The Washington Post blogged Former Rep. Gary Condit’s testimony in the Chandra Levy murder trial today, and reading their coverage, I am still stunned that a witness in a murder trial could keep insisting that he wouldn’t answer questions that he considered “private” — and that he wasn’t ordered to answer the question.
Here’s part of their report:
Condit said he wasn’t invoking his right against self-incrimination and simply was choosing not to answer questions he considered private.
Hawilo turned to the judge, Gerald I. Fisher, telling him the question went to Condit’s credibility.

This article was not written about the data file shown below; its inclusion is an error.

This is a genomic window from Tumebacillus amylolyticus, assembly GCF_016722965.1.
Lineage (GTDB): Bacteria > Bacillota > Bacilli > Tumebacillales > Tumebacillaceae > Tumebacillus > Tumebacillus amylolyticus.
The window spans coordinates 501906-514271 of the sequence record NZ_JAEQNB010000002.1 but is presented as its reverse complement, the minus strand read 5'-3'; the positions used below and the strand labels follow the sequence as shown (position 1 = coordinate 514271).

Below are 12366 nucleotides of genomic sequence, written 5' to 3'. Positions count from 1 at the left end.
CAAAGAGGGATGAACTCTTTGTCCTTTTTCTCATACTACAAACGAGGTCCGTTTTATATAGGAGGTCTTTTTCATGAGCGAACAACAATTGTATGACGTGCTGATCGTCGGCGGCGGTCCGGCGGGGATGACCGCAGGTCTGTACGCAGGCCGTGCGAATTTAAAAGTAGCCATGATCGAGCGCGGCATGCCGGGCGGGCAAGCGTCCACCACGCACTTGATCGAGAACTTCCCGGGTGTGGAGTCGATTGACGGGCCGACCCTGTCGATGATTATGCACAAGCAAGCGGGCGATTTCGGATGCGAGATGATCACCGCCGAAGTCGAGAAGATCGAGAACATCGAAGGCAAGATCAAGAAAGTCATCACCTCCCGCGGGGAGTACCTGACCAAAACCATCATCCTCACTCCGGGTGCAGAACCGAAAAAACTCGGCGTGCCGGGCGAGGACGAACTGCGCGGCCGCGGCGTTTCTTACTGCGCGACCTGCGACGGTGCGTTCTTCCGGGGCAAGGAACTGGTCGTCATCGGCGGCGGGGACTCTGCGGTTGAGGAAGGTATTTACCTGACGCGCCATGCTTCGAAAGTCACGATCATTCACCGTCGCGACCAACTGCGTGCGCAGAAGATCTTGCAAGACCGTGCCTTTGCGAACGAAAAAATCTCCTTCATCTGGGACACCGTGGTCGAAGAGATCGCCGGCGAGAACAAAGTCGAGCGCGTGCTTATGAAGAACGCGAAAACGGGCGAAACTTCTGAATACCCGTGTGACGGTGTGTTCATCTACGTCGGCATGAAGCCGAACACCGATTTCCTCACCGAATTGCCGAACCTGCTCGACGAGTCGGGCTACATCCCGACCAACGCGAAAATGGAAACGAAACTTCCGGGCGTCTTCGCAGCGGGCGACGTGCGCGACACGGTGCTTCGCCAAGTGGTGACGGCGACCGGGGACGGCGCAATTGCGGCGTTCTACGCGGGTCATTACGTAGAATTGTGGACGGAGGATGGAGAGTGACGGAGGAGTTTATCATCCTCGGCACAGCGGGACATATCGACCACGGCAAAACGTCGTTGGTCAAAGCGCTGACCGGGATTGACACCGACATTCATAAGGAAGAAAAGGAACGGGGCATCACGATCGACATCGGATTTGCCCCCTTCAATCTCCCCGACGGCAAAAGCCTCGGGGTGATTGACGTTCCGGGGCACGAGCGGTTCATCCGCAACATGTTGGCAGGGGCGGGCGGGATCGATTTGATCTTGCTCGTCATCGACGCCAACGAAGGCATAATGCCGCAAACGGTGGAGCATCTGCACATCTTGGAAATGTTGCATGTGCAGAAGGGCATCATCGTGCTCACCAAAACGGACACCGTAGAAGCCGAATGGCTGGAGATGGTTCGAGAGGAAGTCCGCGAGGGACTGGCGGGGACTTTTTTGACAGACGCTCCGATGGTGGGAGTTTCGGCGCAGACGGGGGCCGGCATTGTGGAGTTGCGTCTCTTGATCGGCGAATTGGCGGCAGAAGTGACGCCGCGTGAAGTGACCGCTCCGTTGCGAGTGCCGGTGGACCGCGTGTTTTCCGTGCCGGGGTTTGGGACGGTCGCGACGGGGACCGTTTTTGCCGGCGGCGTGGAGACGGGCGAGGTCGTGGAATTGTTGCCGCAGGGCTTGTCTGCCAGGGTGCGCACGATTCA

Fisher declared Condit non-responsive and that could affect how the jury judges the testimony of the man who was once the prime suspect in Levy’s disappearance, said Michael Starr, a former public defender in the District and now a lawyer with Akin Gump Strauss Hauer & Feld.
Starr said the judge will be able to instruct the jurors that they may consider Condit’s non-responsiveness as a factor in weighing the credibility of his testimony.
And that could aid the defense, Starr said.
“In the broadest sense, if they don’t want him to be found credible by the jury, then his failure to answer a proper question helps them,” Starr said.
You can read the full coverage here.